Earlier this year, Gillette’s divisive “The Best Men Can Be” campaign went viral, eliciting unprecedented backlash and a meagre amount of praise from the public. Playing on the evolution of Gillette’s old slogan, “The Best a Man Can Get”, this ad sees Gillette taking a stand against toxic masculinity and the deeply-ingrained Western societal norms and gender roles expected of men.
Part repositioning campaign, part cause-related marketing stunt, the Gillette ad generated 26 million views and close to 400,000 comments on YouTube over the course of two weeks. By engagement metrics alone, it’s an extremely ‘successful' campaign. But a glance at the likes vs. dislikes bar (700k likes to 1.2 million dislikes) and a scroll through the comments section says otherwise.
"Thanks for the moral advice, multi-national company that was recently caught profiting off forced child labour and price fixing,” another says. "Hey Gillette, weren't you one of the companies that overcharged women for the same product simply because you changed the colour to pink?”
More and more, there is a demand for ethical business practice. Supply chain transparency, fair trade associations, commitment to solving social issues and humane treatment of workers are increasingly important aspects of business and brands that determine where consumers put their hard-earned money. This shift towards ‘kinder capitalism' is largely driven by younger generations, and is becoming more apparent as Millennials achieve financial independence and secure a bigger share of generational spending power.
Consequently, expect to see much more cause-related marketing in the coming years – marketing that has the dual purpose of championing a social issue while positively affecting the perception of a brand. Gillette’s repositioning campaign is an attempt to do this. While the social intent of the campaign is morally sound, the execution leaves a lot to be desired. The tenuous nature of the messaging has alienated many of their long-time customers, prompting knee-jerk reactions and goading them into proclaiming how ‘done’ they are with the brand.
Coming in the wake of the #MeToo movement, the overwhelmingly negative response to this campaign can be attributed to how some people view it as an attack on masculinity and males in general.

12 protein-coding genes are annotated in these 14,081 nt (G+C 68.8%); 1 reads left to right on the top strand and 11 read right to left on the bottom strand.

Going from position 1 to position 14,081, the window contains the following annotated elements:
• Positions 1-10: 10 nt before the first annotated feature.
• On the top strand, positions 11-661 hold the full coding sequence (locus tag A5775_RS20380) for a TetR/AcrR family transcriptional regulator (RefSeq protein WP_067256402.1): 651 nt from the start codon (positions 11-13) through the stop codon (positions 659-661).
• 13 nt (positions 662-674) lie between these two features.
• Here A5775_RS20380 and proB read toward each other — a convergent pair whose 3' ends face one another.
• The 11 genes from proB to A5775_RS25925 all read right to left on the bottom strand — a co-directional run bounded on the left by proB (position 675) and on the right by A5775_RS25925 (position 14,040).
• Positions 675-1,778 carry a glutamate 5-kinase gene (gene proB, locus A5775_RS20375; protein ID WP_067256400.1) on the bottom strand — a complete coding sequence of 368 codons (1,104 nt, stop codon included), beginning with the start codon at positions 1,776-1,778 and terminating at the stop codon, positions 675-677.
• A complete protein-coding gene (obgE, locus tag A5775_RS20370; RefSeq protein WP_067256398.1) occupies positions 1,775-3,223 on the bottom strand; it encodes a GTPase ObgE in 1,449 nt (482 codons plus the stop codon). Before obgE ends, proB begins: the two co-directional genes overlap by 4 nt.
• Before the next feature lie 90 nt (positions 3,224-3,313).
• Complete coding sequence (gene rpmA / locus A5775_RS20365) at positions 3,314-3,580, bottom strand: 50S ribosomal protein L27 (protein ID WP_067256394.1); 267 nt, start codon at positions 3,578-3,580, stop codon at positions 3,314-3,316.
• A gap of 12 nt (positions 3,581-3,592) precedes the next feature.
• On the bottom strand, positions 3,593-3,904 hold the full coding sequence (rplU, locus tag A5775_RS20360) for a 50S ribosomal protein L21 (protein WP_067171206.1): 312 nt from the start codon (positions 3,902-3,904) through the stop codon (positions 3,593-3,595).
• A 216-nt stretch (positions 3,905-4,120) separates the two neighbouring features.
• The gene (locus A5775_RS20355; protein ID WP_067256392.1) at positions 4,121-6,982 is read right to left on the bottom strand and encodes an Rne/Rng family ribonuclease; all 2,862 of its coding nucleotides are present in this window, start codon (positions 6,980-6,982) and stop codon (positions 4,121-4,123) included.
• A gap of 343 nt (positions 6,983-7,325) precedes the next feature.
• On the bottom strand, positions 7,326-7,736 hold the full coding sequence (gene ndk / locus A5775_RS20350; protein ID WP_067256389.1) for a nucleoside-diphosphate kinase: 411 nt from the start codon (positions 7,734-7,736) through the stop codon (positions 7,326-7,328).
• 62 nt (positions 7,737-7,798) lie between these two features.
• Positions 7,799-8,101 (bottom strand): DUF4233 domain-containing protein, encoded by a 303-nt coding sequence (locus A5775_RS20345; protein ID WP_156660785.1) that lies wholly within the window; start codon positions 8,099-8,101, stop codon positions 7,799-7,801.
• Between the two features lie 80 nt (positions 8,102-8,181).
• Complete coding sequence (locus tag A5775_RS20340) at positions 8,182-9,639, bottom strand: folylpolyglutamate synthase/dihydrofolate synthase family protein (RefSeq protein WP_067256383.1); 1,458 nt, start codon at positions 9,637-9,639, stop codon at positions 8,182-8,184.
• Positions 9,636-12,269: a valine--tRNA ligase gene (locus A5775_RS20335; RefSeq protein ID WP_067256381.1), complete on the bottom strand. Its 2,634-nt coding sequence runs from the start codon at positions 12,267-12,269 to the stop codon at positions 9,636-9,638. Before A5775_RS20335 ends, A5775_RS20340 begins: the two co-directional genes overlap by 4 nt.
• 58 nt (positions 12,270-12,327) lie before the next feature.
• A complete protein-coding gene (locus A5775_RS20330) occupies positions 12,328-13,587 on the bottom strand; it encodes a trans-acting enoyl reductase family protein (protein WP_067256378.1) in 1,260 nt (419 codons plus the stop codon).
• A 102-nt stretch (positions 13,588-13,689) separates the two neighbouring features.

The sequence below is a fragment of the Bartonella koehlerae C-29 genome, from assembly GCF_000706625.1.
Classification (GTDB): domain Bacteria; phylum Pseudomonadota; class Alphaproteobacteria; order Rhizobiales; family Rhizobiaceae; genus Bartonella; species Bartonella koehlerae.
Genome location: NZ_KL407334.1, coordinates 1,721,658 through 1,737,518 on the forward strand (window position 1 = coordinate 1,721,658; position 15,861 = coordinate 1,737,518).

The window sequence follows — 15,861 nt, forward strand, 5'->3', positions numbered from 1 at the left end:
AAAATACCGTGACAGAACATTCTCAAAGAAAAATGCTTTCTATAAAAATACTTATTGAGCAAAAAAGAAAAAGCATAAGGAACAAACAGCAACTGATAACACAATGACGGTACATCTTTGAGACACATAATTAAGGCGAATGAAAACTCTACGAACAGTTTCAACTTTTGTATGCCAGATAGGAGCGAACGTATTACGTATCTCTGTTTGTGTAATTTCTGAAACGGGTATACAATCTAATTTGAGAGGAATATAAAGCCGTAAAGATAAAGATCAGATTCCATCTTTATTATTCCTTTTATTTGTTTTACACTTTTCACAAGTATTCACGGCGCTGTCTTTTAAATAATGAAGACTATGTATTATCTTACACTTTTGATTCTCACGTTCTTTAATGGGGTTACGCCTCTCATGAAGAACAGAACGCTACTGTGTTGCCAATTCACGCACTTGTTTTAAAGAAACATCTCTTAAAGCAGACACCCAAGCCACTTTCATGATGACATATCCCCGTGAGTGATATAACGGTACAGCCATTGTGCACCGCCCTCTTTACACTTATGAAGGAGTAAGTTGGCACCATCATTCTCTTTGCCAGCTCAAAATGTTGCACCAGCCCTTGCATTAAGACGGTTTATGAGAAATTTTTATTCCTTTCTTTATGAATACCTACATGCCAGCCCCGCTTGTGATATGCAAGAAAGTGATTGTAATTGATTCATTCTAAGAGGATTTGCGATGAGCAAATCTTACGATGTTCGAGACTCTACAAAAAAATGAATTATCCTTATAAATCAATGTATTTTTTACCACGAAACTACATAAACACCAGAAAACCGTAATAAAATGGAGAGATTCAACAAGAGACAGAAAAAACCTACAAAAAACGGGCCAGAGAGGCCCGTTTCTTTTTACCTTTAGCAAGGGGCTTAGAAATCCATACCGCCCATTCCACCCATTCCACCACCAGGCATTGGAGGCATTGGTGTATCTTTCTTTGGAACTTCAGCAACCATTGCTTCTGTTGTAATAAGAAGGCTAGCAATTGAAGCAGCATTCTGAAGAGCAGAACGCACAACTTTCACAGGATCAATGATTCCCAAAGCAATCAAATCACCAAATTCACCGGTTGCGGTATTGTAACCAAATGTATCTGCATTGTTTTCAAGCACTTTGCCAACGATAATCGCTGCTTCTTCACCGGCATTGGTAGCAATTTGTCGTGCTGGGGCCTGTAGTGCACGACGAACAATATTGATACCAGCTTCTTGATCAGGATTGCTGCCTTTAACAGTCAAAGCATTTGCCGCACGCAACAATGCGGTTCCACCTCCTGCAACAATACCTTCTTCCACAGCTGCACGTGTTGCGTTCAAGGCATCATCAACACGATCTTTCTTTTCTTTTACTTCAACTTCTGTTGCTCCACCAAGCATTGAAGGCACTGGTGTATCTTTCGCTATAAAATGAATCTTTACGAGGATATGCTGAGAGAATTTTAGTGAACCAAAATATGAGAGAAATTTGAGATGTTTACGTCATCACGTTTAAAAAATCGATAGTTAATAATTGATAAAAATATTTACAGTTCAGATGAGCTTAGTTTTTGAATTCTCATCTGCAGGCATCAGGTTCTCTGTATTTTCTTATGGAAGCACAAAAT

The sensitivities of a PR department at a large multi-national would ensure as much. And yet, many people – primarily men – perceive it to be.
Remember Dove’s Real Beauty campaign? It’s a pioneering example of how cause-related marketing can positively influence the perception of a brand, driving sales while starting a meaningful conversation about an important social issue. In stark contrast to Gillette’s campaign, the reaction to Dove’s Real Beauty campaign was and continues to be overwhelmingly positive – so much so that it is still ongoing, despite having been launched 15 years ago at the time of writing.
The difference between Dove’s campaign and Gillette’s campaign is all in the intent and execution. Gillette’s ad comes across as disingenuous, piggy-backing off the traction of the #MeToo movement, filled with gross caricatures of men and sharply dressed as a Hollywood production. In contrast, Dove’s ads are warm in tone and stripped back, casting women who are not actors and treating their vulnerability with candour and respect.
Dove’s Real Beauty campaign was prompted by market research that found that, in a study of 3,000 women across 10 countries, only 2% – 60 out of the 3,000 women interviewed – thought of themselves as beautiful. Approached with care and respect, brands can champion social issues and benefit. At its worst, foregrounding the moral compass of your brand can alienate your customers, cause confusion, and detract from truly constructive conversation. At its best, it can boost bottom-line and affect profound societal change for the better.